News Intel Announces Core i9-9900KS With $513 RCP, Arrives October 30

logainofhades

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While lower than expected, I think it is still higher than what it is worth. The $184 ish difference, vs a 3700x, could easily mean a better GPU. That isn't even taking into account the more expensive cooling, that will be needed to tame this beast.
 

Co BIY

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That is a good question for an article to answer.

What are the coolers capable to handling this new processor at 127 TDP. Unfortunately I don't see coolers listed by TDP or handy charts that convert TDP to cooler capability.

I actually don't see coolers put numbers to their cooling power at all. Seems like it would be pretty easy to say X BTUs per minute dispersed at 70 degrees (f) air temp.
 
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I have a Coolermaster Masterliquid 120 with 200W TDP.
I have set my i9-9900K to 5GHz allcore Turbo and the Power Limit to 180/165W to keep the Temperature under control.
 
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bit_user

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Intel revealed the Core i9-9900KS will only be available until the end of the 2019 holiday season via a video posted to YouTube.
Since the KS is basically just a new stepping of the i9-9900K, I'm betting they'll just start selling them as i9-9900K's. I mean, when you have a new stepping of a chip, it's pretty nuts to keep making the older, worse one, since the manufacturing costs should be essentially the same.

Initially, the newer-stepping K chips might be lower-binned KS that couldn't hit the clock speed targets, but I guess some cherries should eventually end up being sold as Ks.
 

bit_user

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That is a good question for an article to answer.

What are the coolers capable to handling this new processor at 127 TDP. Unfortunately I don't see coolers listed by TDP or handy charts that convert TDP to cooler capability.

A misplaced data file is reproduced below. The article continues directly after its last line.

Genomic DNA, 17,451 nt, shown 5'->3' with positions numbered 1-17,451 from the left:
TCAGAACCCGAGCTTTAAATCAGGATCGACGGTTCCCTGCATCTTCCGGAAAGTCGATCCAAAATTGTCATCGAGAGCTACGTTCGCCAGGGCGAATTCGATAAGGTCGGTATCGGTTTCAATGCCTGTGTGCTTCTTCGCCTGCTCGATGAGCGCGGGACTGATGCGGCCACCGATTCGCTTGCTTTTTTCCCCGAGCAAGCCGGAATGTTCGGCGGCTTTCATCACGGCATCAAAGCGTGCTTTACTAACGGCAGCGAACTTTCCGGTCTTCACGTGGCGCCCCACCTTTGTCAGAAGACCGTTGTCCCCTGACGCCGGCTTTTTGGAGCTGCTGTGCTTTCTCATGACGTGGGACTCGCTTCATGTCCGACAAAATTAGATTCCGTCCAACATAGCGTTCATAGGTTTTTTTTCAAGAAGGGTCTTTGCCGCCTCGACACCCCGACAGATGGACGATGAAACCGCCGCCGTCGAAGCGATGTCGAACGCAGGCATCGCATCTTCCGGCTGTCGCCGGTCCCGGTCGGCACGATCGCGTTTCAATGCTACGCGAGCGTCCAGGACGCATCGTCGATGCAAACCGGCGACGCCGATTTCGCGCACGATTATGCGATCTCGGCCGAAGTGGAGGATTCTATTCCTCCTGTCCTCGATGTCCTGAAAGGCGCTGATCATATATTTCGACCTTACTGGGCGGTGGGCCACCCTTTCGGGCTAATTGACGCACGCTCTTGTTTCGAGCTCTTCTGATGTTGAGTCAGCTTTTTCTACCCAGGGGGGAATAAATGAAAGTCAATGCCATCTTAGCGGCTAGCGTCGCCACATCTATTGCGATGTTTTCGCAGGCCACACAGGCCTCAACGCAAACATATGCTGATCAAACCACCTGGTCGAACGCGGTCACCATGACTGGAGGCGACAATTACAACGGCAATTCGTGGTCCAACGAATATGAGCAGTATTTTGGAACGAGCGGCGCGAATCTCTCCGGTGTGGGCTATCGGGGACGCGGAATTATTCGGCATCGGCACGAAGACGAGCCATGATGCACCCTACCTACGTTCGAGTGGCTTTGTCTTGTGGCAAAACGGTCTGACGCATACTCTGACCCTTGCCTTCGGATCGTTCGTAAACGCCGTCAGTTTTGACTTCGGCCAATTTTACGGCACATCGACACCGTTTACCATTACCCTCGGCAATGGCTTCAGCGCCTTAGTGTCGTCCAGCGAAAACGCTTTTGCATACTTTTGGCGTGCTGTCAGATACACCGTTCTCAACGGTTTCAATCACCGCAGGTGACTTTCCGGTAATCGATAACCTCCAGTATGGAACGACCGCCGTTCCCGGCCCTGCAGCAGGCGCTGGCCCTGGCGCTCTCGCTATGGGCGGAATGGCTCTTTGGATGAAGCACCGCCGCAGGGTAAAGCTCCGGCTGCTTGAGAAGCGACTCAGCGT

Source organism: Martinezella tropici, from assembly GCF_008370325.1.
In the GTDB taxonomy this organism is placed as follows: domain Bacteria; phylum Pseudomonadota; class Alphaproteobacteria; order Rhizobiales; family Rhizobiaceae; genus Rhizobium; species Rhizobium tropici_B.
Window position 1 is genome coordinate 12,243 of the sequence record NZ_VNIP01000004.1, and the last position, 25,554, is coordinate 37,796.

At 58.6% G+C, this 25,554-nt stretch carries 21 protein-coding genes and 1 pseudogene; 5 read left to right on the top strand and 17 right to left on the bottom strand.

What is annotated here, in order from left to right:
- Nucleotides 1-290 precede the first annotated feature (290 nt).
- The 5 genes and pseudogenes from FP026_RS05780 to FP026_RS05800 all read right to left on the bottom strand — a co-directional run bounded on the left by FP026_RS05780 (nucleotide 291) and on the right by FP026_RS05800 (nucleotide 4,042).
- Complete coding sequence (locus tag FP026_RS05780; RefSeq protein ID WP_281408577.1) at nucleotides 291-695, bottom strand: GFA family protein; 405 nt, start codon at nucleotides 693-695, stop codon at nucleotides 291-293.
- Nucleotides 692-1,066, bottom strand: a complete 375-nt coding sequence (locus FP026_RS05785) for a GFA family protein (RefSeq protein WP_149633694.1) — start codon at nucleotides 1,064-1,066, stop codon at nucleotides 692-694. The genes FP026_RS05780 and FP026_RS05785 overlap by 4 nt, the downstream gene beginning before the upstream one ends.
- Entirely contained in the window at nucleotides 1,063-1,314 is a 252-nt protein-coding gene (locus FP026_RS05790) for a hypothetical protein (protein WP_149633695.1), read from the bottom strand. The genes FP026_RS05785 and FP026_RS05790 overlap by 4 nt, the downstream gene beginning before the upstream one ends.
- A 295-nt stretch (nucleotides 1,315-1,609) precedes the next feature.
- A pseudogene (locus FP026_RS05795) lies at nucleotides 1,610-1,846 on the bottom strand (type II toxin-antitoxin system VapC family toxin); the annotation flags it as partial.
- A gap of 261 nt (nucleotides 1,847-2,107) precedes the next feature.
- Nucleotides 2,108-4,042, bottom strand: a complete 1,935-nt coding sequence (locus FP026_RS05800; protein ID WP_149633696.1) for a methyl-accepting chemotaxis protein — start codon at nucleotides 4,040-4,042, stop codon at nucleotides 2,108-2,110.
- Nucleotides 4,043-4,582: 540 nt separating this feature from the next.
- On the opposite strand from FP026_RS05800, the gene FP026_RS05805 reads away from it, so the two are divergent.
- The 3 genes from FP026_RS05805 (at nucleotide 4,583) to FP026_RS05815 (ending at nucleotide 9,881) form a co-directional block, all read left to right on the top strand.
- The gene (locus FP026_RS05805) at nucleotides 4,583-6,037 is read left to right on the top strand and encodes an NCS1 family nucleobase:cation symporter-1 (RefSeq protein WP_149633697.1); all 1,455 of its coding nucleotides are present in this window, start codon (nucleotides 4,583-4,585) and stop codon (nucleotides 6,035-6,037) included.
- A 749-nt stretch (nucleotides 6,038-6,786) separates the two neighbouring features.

I actually don't see coolers put numbers to their cooling power at all. Seems like it would be pretty easy to say X BTUs per minute dispersed at 70 degrees (f) air temp.
Well, the preview they already posted showed it going well above 127 W. So, for most users*, that number is a fiction.

However, the question of which coolers are up to the task is still relevant.

* note: some motherboards enforce the TDP more strictly, but gaming-oriented boards tend not to.
 

Darkbreeze

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While lower than expected, I think it is still higher than what it is worth. The $184 ish difference, vs a 3700x, could easily mean a better GPU. That isn't even taking into account the more expensive cooling, that will be needed to tame this beast.

Plus, only a 1 year warranty? No thanks. They can keep their processor right there on the store shelf. Permanently.

https://www.tweaktown.com/news/68448/intels-new-core-i9-9900ks-5ghz-1-year-warranty/index.html
 

kinggremlin

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Plus, only a 1 year warranty? No thanks. They can keep their processor right there on the store shelf. Permanently.

https://www.tweaktown.com/news/68448/intels-new-core-i9-9900ks-5ghz-1-year-warranty/index.html
I wouldn't worry about it. All indications are that this will be a very limited release, which will make the RCP meaningless. Retailers are going to jack the price up so high, that you wouldn't have bought one with a 10 year warranty. The limited release is most likely also the reason for the 1 year warranty. Intel isn't going to have any of these lying around in 3 years for replacements.
 

Darkbreeze

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I wouldn't have bought one anyhow, but there have been plenty of limited releases before and they never had a one year warranty. Obviously, they don't have much faith in the longevity of those chips with an all core 5Ghz boost.